Two wind turbines on South Yorkshire’s Advanced Manufacturing Park are to be demolished after being mothballed for around two years, because the blades fell off one of them.
The 40-metre high turbine towers, minus their blades and clearly visible from both the M1 and the Parkway, will be replaced by a single turbine that is more than twice as high and can generate almost four times as much power.
The twin-bladed turbines were built to provide power for the Advanced Manufacturing Research Centre.
Plans for a single, taller turbine were ruled out because it would pose a risk to planes using the nearby Sheffield City Airport – even though flights to the airport had been stopped by that stage.
Wind turbulence close to the ground is believed to have caused the problem, which led to the turbines being shut down.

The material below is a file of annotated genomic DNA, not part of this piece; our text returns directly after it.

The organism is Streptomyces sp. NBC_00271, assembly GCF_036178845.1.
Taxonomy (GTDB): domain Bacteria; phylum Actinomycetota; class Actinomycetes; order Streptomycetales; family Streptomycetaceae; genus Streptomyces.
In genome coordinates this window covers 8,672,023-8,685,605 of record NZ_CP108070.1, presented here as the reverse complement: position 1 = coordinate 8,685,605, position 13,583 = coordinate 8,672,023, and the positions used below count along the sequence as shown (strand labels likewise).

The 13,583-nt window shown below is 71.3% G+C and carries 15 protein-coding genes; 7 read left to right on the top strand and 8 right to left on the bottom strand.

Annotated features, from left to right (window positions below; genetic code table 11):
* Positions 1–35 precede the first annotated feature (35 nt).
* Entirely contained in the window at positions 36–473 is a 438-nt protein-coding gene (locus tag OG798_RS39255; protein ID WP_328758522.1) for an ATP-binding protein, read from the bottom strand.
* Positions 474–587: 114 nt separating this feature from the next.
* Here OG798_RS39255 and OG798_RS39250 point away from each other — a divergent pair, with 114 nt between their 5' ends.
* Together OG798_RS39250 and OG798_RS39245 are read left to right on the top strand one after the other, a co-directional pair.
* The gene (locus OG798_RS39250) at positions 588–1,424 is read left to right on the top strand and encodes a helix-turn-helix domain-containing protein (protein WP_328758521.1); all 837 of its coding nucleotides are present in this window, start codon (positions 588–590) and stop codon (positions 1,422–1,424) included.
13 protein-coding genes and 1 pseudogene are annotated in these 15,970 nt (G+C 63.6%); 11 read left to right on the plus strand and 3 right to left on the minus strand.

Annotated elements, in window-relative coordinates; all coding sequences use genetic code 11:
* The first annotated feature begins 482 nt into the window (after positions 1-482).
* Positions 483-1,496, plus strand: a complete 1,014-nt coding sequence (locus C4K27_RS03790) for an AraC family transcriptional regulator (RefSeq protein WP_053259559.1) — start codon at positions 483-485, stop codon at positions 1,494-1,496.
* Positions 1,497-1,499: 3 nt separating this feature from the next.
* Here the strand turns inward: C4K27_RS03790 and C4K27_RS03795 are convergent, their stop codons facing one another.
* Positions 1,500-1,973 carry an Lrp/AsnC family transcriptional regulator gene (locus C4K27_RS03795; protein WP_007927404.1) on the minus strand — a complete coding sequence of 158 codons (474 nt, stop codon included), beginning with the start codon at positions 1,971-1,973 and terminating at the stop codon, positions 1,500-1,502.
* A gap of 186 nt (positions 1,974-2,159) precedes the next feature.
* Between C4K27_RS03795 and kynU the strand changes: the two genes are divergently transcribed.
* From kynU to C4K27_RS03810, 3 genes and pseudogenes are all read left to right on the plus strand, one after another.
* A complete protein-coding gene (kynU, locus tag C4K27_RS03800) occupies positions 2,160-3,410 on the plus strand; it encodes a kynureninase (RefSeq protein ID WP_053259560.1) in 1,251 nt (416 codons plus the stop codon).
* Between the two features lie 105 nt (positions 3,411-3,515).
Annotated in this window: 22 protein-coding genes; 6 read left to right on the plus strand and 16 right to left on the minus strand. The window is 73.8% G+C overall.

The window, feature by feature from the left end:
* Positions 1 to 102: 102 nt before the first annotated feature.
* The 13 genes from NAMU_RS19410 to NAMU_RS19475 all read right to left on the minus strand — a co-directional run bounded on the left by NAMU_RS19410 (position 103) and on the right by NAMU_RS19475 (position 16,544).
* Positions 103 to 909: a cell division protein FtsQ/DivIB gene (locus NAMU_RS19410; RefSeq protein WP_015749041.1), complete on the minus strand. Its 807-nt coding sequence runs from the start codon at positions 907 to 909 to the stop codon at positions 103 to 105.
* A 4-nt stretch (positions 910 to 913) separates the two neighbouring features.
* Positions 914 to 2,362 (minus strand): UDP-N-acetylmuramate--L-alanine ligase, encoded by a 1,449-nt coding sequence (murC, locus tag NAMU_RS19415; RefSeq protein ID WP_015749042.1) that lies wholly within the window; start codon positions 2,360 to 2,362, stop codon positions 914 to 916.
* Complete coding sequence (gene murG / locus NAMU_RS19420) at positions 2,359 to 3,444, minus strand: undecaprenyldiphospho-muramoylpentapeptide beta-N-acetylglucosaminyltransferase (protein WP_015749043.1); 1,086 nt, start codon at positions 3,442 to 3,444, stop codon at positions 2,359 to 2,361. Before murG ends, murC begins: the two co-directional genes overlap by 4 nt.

However the final demise of the airport, and the resolution of the dispute over who was responsible for the problem with the twin turbines, means a taller wind turbine, that will be unaffected by low level turbulence, can now be erected.
Although details of the settlement are not being released, a spokesman said there would be no additional cost for the Advanced Manufacturing Research Centre.
Foundations for a single 100-metre high, three-blade turbine have been laid close to the new Nuclear Advanced Manufacturing Research Centre being built close to the AMRC.
The new turbine is expected to be up and running early in November and the old towers will come down within months, once work on extensions to the AMRC’s Composites Centre is completed.
The new turbine will be capable of generating around 850kW, compared with the 220kW rating of each of the twin turbines.
Power from the turbine, combined with energy produced by ground source heat pumps linked to the NAMRC, should be sufficient to run the NAMRC and the AMRC buildings and their offices.
However, additional power will be needed for the heavy duty engineering equipment in both centres.